\[\begin{aligned} R &= \frac{\displaystyle \lambda_0 S_0 + \lambda_0 \sum_n c_n^* S_n \delta_{n0} + \sum_n c_n \lambda_n S_n \delta_{n0} + \sum_{m n} c_n c_m^* \lambda_n S_n \delta_{mn}} {\displaystyle S_0 + \sum_n c_n^* S_n \delta_{n0} + \sum_n c_n S_n \delta_{n0} + \sum_{m n} c_n c_m^* S_n \delta_{mn}} \\ &= \frac{\displaystyle \lambda_0 S_0 + 0 + 0 + \sum_{n} c_n c_n^* \lambda_n S_n} {\displaystyle S_0 + 0 + 0 + \sum_{n} c_n c_n^* S_n} = \frac{\displaystyle \lambda_0 S_0 + \sum_{n} |c_n|^2 \lambda_n S_n} {\displaystyle S_0 + \sum_{n} |c_n|^2 S_n} \end{aligned}\]

It is always possible to choose our normalizations such that \(S_n = S\) for all \(u_n\), leaving:

\[\begin{aligned} R &= \frac{\displaystyle \lambda_0 S + \sum_{n} |c_n|^2 \lambda_n S} {\displaystyle S + \sum_{n} |c_n|^2 S} = \frac{\displaystyle \lambda_0 + \sum_{n} |c_n|^2 \lambda_n} {\displaystyle 1 + \sum_{n} |c_n|^2} \end{aligned}\]

And finally, after rearranging the numerator, we arrive at the following relation:

\[\begin{aligned} R &= \frac{\displaystyle \lambda_0 + \sum_{n} |c_n|^2 \lambda_0 + \sum_{n} |c_n|^2 (\lambda_n - \lambda_0)} {\displaystyle 1 + \sum_{n} |c_n|^2} = \lambda_0 + \frac{\displaystyle \sum_{n} |c_n|^2 (\lambda_n - \lambda_0)} {\displaystyle 1 + \sum_{n} |c_n|^2} \end{aligned}\]

Thus, if we improve our guess \(u\), then \(R[u]\) approaches the true eigenvalue \(\lambda_0\). For numerically finding \(u_0\) and \(\lambda_0\), this gives us a clear goal: minimize \(R\), because:

\[\begin{aligned} \boxed{ R[u] = \lambda_0 + \frac{\displaystyle \sum_{n = 1}^\infty |c_n|^2 (\lambda_n - \lambda_0)} {\displaystyle 1 + \sum_{n = 1}^\infty |c_n|^2} \ge \lambda_0 } \end{aligned}\]

Note that the convergence to \(\lambda_0\) goes as \(|c_n|^2\), while \(u\) converges to \(u_0\) as \(|c_n|\) by definition, so even a fairly bad guess \(u\) will give a decent estimate for \(\lambda_0\).

The method

In the following, we stick to Dirac notation, since the results hold for both continuous functions \(u(x)\) and discrete vectors \(\vb{u}\), as long as the operator \(\hat{H}\) is self-adjoint. Suppose we express our guess \(\ket{u}\) as a linear combination of known basis vectors \(\ket{f_n}\) with weights \(a_n \in \mathbb{C}\):

\[\begin{aligned} \ket{u} = \sum_{n = 0}^\infty c_n \ket{u_n} = \sum_{n = 0}^\infty a_n \ket{f_n} \approx \sum_{n = 0}^{N - 1} a_n \ket{f_n} \end{aligned}\]

For numerical tractability, we truncate the sum at \(N\) terms, and for generality, we allow \(\ket{f_n}\) to be non-orthogonal, as described by an overlap matrix with elements \(S_{mn}\):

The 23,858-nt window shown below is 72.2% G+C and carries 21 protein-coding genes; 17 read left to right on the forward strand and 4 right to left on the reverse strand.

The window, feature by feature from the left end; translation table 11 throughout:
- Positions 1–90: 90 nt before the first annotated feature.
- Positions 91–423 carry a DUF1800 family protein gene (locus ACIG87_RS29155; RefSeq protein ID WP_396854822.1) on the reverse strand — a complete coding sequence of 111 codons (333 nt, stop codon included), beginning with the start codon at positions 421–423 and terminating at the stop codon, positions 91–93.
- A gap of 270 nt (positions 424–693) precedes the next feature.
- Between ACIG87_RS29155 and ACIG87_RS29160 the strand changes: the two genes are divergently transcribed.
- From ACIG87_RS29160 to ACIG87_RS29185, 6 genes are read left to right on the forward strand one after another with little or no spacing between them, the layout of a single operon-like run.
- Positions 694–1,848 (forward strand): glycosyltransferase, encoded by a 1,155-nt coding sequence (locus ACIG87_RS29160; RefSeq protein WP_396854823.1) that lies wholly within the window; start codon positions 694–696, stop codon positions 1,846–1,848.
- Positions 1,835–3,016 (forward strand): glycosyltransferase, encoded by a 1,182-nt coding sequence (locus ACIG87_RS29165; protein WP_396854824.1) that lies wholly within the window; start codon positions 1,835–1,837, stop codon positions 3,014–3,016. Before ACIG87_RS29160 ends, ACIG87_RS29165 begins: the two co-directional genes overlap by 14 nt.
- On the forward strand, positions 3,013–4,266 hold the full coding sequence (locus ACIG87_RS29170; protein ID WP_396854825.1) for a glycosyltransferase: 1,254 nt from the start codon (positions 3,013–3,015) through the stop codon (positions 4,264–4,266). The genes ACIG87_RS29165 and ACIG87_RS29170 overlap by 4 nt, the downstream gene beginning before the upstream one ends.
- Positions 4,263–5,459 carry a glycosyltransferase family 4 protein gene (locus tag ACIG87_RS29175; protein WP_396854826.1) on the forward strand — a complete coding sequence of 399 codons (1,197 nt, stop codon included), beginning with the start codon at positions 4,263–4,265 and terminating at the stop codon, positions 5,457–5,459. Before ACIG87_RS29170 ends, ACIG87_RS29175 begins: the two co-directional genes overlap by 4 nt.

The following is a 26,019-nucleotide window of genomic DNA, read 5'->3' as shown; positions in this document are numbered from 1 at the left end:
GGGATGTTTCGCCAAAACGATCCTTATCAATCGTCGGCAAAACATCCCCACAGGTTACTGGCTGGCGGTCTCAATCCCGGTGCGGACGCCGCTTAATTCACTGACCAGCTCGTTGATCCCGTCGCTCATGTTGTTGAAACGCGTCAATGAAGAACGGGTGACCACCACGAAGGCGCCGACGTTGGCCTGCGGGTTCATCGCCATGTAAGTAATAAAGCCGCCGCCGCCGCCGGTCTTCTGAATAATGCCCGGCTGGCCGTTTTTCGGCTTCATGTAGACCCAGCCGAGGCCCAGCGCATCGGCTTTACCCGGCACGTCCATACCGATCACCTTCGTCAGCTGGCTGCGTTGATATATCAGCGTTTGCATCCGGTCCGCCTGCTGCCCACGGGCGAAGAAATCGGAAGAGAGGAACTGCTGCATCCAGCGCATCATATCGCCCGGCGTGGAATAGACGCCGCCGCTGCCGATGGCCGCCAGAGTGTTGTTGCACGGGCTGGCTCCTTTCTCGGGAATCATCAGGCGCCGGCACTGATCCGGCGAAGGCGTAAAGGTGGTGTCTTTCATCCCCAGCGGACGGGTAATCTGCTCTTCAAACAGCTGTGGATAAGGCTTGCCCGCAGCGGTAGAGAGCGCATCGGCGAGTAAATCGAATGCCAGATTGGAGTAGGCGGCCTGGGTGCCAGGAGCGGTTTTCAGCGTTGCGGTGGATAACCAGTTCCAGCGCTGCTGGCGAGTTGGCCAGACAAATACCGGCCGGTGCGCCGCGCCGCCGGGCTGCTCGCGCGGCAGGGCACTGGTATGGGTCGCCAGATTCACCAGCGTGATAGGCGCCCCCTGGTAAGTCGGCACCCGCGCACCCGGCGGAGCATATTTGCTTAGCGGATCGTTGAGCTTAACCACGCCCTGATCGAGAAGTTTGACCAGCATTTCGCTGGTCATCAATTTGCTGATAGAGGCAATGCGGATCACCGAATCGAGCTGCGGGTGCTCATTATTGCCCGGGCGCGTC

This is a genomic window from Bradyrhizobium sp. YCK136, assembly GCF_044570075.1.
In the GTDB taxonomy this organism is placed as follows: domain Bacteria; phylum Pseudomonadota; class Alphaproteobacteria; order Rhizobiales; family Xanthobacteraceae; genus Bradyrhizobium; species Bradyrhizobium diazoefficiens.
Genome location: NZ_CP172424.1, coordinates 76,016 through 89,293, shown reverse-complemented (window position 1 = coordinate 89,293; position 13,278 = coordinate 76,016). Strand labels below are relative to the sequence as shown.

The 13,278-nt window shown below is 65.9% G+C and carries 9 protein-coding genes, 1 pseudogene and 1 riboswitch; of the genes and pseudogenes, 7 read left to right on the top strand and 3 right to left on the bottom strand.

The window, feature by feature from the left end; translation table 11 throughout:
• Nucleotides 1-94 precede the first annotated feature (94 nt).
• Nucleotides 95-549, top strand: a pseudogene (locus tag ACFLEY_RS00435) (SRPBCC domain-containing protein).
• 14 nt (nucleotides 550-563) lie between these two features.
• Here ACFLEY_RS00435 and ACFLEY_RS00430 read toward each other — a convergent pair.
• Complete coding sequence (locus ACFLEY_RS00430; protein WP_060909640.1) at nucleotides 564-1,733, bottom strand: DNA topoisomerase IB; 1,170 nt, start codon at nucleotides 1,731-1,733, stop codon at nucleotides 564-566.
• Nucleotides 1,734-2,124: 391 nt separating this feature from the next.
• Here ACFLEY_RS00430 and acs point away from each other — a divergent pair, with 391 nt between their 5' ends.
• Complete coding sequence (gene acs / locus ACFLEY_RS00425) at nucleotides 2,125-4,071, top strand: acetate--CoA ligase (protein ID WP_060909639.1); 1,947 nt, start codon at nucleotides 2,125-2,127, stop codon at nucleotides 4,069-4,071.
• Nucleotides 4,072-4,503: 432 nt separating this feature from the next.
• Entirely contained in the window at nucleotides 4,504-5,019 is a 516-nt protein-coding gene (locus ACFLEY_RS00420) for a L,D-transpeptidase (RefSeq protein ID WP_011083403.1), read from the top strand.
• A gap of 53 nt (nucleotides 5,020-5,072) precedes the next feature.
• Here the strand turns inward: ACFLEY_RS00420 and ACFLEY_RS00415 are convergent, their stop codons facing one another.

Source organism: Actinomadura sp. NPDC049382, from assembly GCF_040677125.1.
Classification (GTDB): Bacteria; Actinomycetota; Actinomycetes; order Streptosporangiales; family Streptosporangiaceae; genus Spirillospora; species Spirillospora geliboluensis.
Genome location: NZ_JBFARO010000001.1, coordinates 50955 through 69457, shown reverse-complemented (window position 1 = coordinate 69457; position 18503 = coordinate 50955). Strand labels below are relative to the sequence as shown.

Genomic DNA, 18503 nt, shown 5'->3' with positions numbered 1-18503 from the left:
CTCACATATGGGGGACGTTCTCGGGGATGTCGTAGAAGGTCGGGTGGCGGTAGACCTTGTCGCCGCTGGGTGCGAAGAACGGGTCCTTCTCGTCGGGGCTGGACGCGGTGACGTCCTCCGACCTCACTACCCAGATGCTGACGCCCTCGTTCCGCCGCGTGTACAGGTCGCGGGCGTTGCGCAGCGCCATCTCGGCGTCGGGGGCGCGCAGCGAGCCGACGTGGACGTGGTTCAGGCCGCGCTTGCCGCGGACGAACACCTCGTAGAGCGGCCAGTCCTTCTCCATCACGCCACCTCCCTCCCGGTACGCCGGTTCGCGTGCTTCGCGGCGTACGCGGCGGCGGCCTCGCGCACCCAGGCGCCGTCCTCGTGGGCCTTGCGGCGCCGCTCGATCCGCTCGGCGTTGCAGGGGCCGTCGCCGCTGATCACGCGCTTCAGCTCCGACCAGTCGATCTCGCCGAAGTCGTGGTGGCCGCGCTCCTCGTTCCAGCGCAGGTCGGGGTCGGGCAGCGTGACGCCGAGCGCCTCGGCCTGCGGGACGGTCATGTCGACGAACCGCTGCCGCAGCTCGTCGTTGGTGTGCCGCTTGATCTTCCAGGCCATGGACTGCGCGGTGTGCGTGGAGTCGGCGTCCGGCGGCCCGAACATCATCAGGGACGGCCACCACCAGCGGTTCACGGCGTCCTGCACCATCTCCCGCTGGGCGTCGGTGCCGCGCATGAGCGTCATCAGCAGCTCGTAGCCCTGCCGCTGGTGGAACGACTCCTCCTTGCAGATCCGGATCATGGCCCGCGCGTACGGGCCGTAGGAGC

\[\begin{aligned} \braket{f_m}{w f_n} = S_{m n} \end{aligned}\]

From the discussion above, we know that the ground-state eigenvalue \(\lambda_0\) is estimated by:

\[\begin{aligned} \lambda_0 \approx \lambda = R[u] = \frac{\braket*{u}{\hat{H} u}}{\braket{u}{w u}} = \frac{\displaystyle \sum_{m n} a_m^* a_n \braket*{f_m}{\hat{H} f_n}}{\displaystyle \sum_{m n} a_m^* a_n \braket{f_m}{w f_n}} \equiv \frac{\displaystyle \sum_{m n} a_m^* a_n H_{m n}}{\displaystyle \sum_{m n} a_m^* a_n S_{mn}} \end{aligned}\]

And we also know that our goal is to minimize \(R[u]\), so we vary \(a_k^*\) to find its extremum:

\[\begin{aligned} 0 = \pdv{R}{a_k^*} &= \frac{\displaystyle \Big( \sum_{n} a_n H_{k n} \Big) \Big( \sum_{m n} a_n a_m^* S_{mn} \Big) - \Big( \sum_{n} a_n S_{k n} \Big) \Big( \sum_{m n} a_n a_m^* H_{mn} \Big)} {\Big( \displaystyle \sum_{m n} a_n a_m^* S_{mn} \Big)^2} \\ &= \frac{\displaystyle \Big( \sum_{n} a_n H_{k n} \Big) - R[u] \Big( \sum_{n} a_n S_{k n}\Big)}{\braket{u}{w u}} = \frac{\displaystyle \sum_{n} a_n \big(H_{k n} - \lambda S_{k n}\big)}{\braket{u}{w u}} \end{aligned}\]

Clearly, this is only satisfied if the following holds for all \(k = 0, 1, ..., N\!-\!1\):

\[\begin{aligned} 0 = \sum_{n = 0}^{N - 1} a_n \big(H_{k n} - \lambda S_{k n}\big) \end{aligned}\]

For illustrative purposes, we can write this as a matrix equation with \(M_{k n} \equiv H_{k n} - \lambda S_{k n}\):

\[\begin{aligned} \begin{bmatrix} M_{0,0} & M_{0,1} & \cdots & M_{0,N-1} \\ M_{1,0} & \ddots & & \vdots \\ \vdots & & \ddots & \vdots \\ M_{N-1,0} & \cdots & \cdots & M_{N-1,N-1} \end{bmatrix} \cdot \begin{bmatrix} a_0 \\ a_1 \\ \vdots \\ a_{N-1} \end{bmatrix} = \begin{bmatrix} 0 \\ 0 \\ \vdots \\ 0 \end{bmatrix} \end{aligned}\]

Note that this looks like an eigenvalue problem for \(\lambda\). Indeed, demanding that \(\overline{M}\) cannot simply be inverted (i.e. the solution is non-trivial) yields a characteristic polynomial for \(\lambda\):

\[\begin{aligned} 0 = \det\!\Big[ \overline{M} \Big] = \det\!\Big[ \overline{H} - \lambda \overline{S} \Big] \end{aligned}\]

This gives a set of \(\lambda\), which are the exact eigenvalues of \(\overline{H}\), and the estimated eigenvalues of \(\hat{H}\) (recall that \(\overline{H}\) is \(\hat{H}\) expressed in a truncated basis). The eigenvector \(\big[ a_0, a_1, ..., a_{N-1} \big]\) of the lowest \(\lambda\) gives the optimal weights to approximate \(\ket{u_0}\) in the basis \(\{\ket{f_n}\}\). Likewise, the higher \(\lambda\)’s eigenvectors approximate excited (i.e. non-ground) eigenstates of \(\hat{H}\), although in practice the results are less accurate the higher we go.

The overall accuracy is determined by how good our truncated basis is, i.e. how large a subspace it spans of the Hilbert space in which the true \(\ket{u_0}\) resides. Clearly, adding more basis vectors will improve the results, at the cost of computation. For example, if \(\hat{H}\) represents a helium atom, a good choice for \(\{\ket{f_n}\}\) would be hydrogen orbitals, since those are qualitatively similar.

You may find this result unsurprising; it makes some intuitive sense that approximating \(\hat{H}\) in a limited basis would yield a matrix \(\overline{H}\) giving rough eigenvalues. The point of this discussion is to rigorously show the validity of this approach.

Nowadays, there exist many other methods to calculate eigenvalues of complicated operators \(\hat{H}\), but an attractive feature of the Ritz method is that it is single-step, whereas its competitors tend to be iterative.


  1. G.B. Arfken, H.J. Weber, Mathematical methods for physicists, 6th edition, 2005, Elsevier.
  2. O. Bang, Applied mathematics for physicists: lecture notes, 2019, unpublished.

© Marcus R.A. Newman, CC BY-SA 4.0.